My grandfather, R. Yeḥiel-Michal was born in 1867 and married his niece, Sarah. He was a grain merchant and also dealt in agricultural exports to Germany. My grandmother had a grocery store. The family was considered well-to-do and built a spacious house for itself on Regina Maria Street in Suceava. The home was run as an Orthodox one in all intents and purposes. My grandfather was a scholar who had set times for Torah after he finished work. And that is how his children remembered him, with an open book and a lamp lit until he went to bed. He took part in communal undertakings; taking care of the needs of the synagogue where he prayed. The merchants in the city, who trusted his integrity and appreciated his wisdom, chose him to be an arbitrator between them in financial disputes.

Among the immediate and distant family, their home was known as a place of kindness and charity. Despite being an Orthodox home in its way of life, it was open to the winds of enlightenment and progress that had been blowing from the west. The son and three daughters received a fine education in the German high school. To complete their Jewish upbringing, a private tutor was brought in to teach them Hebrew reading and writing at home. My mother remembered having a happy childhood and youth in the city. Years of schooling and social life, and traveling every summer for vacation in Prečín where we had relatives.

Rabbi Yeḥiel-Michal and his wife, Sarah, raised four children when many children died. The son Israel and his three sisters, Jeanette, Klara and Berta. Two sisters, Jeanette and Berta, went on to higher education. Jeanette went to Vienna, where she studied economics and commerce. Berta went to France, where she studied medicine, with the encouragement of their father and his financial support. The son, Israel, married and moved to Czernowitz. Jeanette returned from Vienna and married Dov Rudich, the son of a wealthy family in the city.

Together, they continued in their family's business. My mother Klara married Avraham Aryeh Bampfer

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(Froelich), who came as a teenager with his mother and sister from nearby Părhăuţi, and was a leather dealer. Sister Berta graduated as a doctor and married a local doctor and settled in Paris. The two sisters' families lived in the city; they were involved in Zionist activities in the Zeirei Zion movement. It provided them with cultural content as well as social connections. Children were born, and they continued life in a manner similar to their parents, with economic well-being, interest in public needs, and a variety of activities. A tradition of Shabbat and holidays and kosher food was kept, but in general, there was already greater openness to the general culture. Religion played a less of a central place in their lives.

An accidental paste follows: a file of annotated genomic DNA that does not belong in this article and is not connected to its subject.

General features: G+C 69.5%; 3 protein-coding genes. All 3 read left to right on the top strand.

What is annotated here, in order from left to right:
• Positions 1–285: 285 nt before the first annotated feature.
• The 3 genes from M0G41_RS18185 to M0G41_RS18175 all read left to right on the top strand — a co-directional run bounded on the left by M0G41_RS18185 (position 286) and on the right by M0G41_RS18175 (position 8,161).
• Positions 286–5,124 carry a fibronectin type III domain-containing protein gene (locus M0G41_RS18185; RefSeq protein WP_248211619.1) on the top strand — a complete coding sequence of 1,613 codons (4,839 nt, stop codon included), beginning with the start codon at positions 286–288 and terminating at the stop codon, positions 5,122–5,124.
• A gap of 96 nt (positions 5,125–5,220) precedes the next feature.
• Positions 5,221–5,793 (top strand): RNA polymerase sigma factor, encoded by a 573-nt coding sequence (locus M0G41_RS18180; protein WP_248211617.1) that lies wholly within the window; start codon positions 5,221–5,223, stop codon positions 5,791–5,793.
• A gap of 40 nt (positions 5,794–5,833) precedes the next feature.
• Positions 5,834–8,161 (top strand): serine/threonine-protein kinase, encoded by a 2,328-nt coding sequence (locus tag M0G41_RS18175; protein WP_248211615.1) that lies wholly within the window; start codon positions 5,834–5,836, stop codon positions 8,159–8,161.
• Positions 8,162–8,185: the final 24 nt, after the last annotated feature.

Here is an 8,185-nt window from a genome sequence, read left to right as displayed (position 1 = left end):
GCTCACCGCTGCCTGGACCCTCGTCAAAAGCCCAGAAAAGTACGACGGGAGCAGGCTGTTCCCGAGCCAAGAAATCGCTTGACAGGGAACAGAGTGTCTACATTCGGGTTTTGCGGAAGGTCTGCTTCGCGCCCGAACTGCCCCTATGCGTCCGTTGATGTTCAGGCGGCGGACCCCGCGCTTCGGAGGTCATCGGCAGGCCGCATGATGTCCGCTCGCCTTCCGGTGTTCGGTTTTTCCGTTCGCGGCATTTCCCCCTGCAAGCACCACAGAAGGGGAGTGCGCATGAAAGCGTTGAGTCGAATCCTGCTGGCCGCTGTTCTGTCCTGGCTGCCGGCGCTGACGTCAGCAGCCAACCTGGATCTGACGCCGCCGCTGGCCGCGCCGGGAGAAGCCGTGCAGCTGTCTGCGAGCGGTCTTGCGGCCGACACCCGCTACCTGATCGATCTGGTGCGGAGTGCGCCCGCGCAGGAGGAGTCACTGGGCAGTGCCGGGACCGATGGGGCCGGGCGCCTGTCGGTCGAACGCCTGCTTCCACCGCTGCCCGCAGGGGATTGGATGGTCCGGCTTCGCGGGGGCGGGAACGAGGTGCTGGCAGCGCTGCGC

Sister Berta continued to come every summer by train (a few day's trip) and the few surviving photos tell of trips to Czernowitz, social gatherings and pleasant summer vacations. In 1938, my grandparents passed away and were buried in the city's cemetery. Their deaths spared them the horror that awaited the community in 1941.

My aunt Jeanette, her husband and my father perished in Morfa, Transnistria, and were buried there. My mother, her daughters and Jeanette's daughters, her brother Israel and his family emigrated to Eretz Israel after the war and built their homes there. In May 2005, Jeanette's daughters Ruth and Miriam went to Romania for a “Roots Tour.” Danielle, Aunt Berta's daughter and her daughter Leah arrived from Paris. Berta underwent the horrors of the war in the French underground.

None of us visited Suceava after the deportation, and Danielle only knew about it from her mother's stories. Many emotions accompanied us on our trip and there was great curiosity to see what we did not remember. We feared disappointment, and deep in our hearts is an anger that always accompanies us. We traveled through the Bucovina District and it is prettier than anything we imagined. A vista of round hills and green forests. Apple trees standing in pink and white bloom. Flowing streams with small bridges over them. Remote villages frozen in time. Wooden houses, courtyards and manual pumps. Geese running about and peasants riding in carts. Our burning eyes “swallowed” these vistas. These were the sights that our parents saw in childhood and adulthood. Only through them could we try to penetrate their life experiences in this place. But what did we see in Suceava itself? Naturally, the city grew and has pleasant parts. But the [Jewish] community of Suceava is gone. One orphaned synagogue (GACH) remains but is almost unused. The Community Center is small and neglected. About 94 Jews live in the city, most of them elderly. My grandfather's house was expropriated by the communist regime and at some point, destroyed. Ruth and Miriam found their parents' home in a large building downtown that now serves as a center for teaching the blind. We searched for the girls' high school where our mothers studied and found a handsome school building that was built at the end of the 18th century and is now a Center for the Arts.